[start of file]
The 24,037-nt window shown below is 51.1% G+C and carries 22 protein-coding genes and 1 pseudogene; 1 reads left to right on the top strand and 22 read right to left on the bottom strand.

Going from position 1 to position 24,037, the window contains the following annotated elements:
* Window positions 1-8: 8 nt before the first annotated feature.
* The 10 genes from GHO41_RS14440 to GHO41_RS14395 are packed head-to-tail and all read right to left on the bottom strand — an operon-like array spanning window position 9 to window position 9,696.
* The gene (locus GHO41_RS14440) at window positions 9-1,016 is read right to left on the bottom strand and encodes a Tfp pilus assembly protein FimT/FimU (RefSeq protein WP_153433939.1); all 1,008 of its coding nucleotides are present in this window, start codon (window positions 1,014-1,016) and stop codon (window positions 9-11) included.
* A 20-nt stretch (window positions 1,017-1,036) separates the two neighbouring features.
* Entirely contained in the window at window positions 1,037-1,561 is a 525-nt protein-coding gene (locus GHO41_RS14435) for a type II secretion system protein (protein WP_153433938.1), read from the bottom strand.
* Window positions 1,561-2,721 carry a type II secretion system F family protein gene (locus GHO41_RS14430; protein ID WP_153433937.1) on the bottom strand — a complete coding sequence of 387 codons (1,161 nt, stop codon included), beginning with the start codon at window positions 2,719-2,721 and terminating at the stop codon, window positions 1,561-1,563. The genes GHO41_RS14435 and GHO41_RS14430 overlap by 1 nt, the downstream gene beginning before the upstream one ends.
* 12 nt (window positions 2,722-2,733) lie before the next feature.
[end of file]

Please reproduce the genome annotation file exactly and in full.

The 24,037-nt window shown below is 51.1% G+C and carries 22 protein-coding genes and 1 pseudogene; 1 reads left to right on the top strand and 22 read right to left on the bottom strand.

Going from position 1 to position 24,037, the window contains the following annotated elements:
* Window positions 1-8: 8 nt before the first annotated feature.
* The 10 genes from GHO41_RS14440 to GHO41_RS14395 are packed head-to-tail and all read right to left on the bottom strand — an operon-like array spanning window position 9 to window position 9,696.
* The gene (locus GHO41_RS14440) at window positions 9-1,016 is read right to left on the bottom strand and encodes a Tfp pilus assembly protein FimT/FimU (RefSeq protein WP_153433939.1); all 1,008 of its coding nucleotides are present in this window, start codon (window positions 1,014-1,016) and stop codon (window positions 9-11) included.
* A 20-nt stretch (window positions 1,017-1,036) separates the two neighbouring features.
* Entirely contained in the window at window positions 1,037-1,561 is a 525-nt protein-coding gene (locus GHO41_RS14435) for a type II secretion system protein (protein WP_153433938.1), read from the bottom strand.
* Window positions 1,561-2,721 carry a type II secretion system F family protein gene (locus GHO41_RS14430; protein ID WP_153433937.1) on the bottom strand — a complete coding sequence of 387 codons (1,161 nt, stop codon included), beginning with the start codon at window positions 2,719-2,721 and terminating at the stop codon, window positions 1,561-1,563. The genes GHO41_RS14435 and GHO41_RS14430 overlap by 1 nt, the downstream gene beginning before the upstream one ends.
* 12 nt (window positions 2,722-2,733) lie before the next feature.